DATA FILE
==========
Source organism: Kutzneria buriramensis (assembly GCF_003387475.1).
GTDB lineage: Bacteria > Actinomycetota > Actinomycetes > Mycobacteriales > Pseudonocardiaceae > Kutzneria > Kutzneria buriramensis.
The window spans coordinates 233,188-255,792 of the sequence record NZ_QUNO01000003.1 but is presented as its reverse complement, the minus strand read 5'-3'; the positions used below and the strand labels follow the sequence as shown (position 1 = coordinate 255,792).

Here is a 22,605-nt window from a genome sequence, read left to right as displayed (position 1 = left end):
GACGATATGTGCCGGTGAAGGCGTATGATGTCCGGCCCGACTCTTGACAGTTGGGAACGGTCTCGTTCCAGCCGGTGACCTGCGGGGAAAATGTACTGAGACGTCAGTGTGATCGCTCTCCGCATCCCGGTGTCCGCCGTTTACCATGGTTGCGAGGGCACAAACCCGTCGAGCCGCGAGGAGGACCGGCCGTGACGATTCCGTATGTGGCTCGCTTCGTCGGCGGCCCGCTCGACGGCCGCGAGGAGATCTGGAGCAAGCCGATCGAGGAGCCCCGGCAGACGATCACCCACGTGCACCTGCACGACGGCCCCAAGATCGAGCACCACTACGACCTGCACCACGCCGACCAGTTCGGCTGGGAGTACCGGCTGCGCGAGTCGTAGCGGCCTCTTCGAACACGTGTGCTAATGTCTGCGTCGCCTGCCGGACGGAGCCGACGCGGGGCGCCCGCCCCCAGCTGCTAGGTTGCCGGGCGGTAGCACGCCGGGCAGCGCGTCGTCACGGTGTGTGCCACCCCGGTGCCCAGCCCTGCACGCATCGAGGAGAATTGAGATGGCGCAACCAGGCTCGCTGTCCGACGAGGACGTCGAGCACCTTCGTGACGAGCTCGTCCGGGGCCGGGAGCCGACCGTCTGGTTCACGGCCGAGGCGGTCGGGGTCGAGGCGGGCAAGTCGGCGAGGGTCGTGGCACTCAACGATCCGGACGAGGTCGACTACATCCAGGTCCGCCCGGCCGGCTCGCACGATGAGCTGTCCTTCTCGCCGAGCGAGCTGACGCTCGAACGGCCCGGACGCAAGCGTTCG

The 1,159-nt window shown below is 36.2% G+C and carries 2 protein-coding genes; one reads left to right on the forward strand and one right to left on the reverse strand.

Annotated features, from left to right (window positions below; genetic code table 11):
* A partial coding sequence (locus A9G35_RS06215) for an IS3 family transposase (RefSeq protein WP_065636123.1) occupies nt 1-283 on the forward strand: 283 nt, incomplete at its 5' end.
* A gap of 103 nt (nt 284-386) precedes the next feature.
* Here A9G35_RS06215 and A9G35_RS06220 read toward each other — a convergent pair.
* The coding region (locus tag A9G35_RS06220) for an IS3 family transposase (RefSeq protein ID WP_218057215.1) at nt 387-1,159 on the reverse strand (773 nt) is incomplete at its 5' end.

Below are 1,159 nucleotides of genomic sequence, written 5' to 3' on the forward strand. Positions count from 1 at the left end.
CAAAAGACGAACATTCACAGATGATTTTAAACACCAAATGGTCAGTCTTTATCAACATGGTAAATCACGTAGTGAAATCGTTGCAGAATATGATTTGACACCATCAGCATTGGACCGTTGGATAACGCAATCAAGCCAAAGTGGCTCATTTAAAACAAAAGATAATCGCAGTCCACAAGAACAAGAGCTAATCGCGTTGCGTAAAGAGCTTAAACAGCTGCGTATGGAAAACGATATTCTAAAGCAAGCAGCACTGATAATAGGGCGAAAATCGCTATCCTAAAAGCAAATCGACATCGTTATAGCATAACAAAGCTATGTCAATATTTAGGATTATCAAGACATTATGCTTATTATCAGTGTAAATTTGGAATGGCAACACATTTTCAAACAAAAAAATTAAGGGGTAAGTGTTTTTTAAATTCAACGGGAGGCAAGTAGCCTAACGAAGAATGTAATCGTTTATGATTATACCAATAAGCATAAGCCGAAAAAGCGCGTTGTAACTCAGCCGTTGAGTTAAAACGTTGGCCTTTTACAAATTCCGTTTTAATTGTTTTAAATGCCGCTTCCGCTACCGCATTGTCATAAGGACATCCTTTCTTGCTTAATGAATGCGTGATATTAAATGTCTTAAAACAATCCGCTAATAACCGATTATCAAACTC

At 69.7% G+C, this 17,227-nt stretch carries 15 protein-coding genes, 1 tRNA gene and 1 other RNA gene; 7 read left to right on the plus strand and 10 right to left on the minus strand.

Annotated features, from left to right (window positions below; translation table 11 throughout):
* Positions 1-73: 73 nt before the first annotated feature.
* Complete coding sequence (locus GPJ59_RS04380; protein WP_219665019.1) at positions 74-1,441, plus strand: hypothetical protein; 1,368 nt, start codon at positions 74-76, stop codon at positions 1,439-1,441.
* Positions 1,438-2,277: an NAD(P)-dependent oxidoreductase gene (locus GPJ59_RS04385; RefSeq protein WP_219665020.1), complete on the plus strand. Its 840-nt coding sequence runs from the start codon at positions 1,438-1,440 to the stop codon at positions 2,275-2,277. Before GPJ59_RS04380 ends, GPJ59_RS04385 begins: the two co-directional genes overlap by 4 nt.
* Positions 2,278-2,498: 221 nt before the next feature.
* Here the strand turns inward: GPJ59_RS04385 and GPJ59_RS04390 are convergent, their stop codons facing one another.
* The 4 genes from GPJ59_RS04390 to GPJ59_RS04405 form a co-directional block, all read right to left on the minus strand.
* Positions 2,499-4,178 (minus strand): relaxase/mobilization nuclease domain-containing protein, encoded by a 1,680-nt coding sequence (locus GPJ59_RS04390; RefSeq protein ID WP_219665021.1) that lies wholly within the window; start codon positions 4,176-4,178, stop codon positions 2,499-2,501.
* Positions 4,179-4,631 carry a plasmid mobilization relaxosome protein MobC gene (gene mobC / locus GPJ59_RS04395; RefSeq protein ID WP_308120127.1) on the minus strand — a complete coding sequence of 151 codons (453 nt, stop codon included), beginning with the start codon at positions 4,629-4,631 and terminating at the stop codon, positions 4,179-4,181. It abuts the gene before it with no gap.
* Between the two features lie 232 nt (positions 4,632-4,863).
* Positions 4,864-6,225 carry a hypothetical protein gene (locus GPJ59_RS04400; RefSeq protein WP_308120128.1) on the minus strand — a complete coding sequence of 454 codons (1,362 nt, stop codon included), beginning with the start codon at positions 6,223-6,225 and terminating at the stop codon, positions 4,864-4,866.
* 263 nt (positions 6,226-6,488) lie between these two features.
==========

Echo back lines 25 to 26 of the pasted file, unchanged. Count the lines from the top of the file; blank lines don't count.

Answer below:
* Positions 4,864-6,225 carry a hypothetical protein gene (locus GPJ59_RS04400; RefSeq protein WP_308120128.1) on the minus strand — a complete coding sequence of 454 codons (1,362 nt, stop codon included), beginning with the start codon at positions 6,223-6,225 and terminating at the stop codon, positions 4,864-4,866.
* 263 nt (positions 6,226-6,488) lie between these two features.